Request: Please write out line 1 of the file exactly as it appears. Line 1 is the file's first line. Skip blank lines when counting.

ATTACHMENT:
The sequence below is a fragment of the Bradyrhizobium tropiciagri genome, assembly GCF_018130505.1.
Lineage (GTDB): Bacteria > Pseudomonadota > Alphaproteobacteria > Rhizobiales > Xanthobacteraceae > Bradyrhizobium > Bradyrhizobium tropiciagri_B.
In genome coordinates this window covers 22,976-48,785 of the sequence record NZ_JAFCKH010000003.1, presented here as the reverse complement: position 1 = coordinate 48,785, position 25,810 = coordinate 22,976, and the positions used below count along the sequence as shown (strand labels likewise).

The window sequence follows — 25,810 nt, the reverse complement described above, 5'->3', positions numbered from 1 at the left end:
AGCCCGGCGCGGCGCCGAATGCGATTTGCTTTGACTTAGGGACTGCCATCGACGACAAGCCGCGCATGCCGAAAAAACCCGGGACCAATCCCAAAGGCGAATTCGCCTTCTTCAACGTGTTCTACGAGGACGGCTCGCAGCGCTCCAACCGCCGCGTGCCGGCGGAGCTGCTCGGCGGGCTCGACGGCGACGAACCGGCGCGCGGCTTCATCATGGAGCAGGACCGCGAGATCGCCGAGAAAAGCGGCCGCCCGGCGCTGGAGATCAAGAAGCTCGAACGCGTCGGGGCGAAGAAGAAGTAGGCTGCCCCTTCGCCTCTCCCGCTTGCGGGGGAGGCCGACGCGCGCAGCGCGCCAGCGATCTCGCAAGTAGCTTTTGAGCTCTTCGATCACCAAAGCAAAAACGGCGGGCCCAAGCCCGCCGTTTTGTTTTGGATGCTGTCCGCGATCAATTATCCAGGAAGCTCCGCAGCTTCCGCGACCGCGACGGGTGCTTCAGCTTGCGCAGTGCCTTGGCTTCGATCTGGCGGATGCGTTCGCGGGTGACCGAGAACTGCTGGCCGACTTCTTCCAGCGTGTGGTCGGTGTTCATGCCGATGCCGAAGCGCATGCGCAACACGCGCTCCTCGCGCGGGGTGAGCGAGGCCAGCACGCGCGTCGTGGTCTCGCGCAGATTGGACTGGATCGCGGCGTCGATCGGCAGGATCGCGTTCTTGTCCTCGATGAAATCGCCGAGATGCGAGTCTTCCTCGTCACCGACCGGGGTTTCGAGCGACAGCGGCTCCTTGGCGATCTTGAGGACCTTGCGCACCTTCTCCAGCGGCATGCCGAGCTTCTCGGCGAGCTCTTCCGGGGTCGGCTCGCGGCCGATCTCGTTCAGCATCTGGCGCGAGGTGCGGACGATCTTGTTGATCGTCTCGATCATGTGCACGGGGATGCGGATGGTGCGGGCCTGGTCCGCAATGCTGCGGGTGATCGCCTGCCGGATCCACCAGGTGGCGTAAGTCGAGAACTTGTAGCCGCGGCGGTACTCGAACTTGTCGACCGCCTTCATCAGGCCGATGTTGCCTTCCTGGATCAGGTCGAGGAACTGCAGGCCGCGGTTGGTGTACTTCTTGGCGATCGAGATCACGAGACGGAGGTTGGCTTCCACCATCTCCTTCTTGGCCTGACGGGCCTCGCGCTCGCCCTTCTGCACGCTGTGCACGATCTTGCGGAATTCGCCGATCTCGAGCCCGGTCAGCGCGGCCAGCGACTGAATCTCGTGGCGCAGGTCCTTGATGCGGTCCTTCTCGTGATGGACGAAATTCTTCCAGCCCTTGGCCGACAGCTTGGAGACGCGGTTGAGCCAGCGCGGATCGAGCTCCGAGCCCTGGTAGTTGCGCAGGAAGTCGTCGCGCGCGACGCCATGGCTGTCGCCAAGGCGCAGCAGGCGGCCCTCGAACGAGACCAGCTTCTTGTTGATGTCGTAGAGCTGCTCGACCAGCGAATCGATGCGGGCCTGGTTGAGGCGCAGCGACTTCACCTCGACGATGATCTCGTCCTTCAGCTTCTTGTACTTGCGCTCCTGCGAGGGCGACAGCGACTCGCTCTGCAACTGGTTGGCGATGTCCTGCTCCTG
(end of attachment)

The sequence below is a fragment of the Bradyrhizobium tropiciagri genome, assembly GCF_018130505.1.